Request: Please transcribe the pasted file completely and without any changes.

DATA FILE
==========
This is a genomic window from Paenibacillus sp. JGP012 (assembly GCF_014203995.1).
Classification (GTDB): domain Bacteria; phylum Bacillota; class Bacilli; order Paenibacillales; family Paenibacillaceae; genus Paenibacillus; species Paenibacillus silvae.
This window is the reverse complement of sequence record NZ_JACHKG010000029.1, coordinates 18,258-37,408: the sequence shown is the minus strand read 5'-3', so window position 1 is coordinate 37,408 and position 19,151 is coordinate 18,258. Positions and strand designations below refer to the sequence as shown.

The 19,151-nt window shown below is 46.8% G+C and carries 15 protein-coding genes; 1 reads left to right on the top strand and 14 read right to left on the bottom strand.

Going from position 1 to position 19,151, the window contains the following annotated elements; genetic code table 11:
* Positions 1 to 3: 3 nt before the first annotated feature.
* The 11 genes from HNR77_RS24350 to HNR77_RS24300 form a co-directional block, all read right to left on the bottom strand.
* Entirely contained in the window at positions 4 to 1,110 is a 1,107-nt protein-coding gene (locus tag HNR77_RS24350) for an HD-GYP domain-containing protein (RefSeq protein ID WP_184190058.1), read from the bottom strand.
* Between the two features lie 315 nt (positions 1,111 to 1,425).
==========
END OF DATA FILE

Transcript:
This is a genomic window from Paenibacillus sp. JGP012 (assembly GCF_014203995.1).
Classification (GTDB): domain Bacteria; phylum Bacillota; class Bacilli; order Paenibacillales; family Paenibacillaceae; genus Paenibacillus; species Paenibacillus silvae.
This window is the reverse complement of sequence record NZ_JACHKG010000029.1, coordinates 18,258-37,408: the sequence shown is the minus strand read 5'-3', so window position 1 is coordinate 37,408 and position 19,151 is coordinate 18,258. Positions and strand designations below refer to the sequence as shown.

The 19,151-nt window shown below is 46.8% G+C and carries 15 protein-coding genes; 1 reads left to right on the top strand and 14 read right to left on the bottom strand.

Going from position 1 to position 19,151, the window contains the following annotated elements; genetic code table 11:
* Positions 1 to 3: 3 nt before the first annotated feature.
* The 11 genes from HNR77_RS24350 to HNR77_RS24300 form a co-directional block, all read right to left on the bottom strand.
* Entirely contained in the window at positions 4 to 1,110 is a 1,107-nt protein-coding gene (locus tag HNR77_RS24350) for an HD-GYP domain-containing protein (RefSeq protein ID WP_184190058.1), read from the bottom strand.
* Between the two features lie 315 nt (positions 1,111 to 1,425).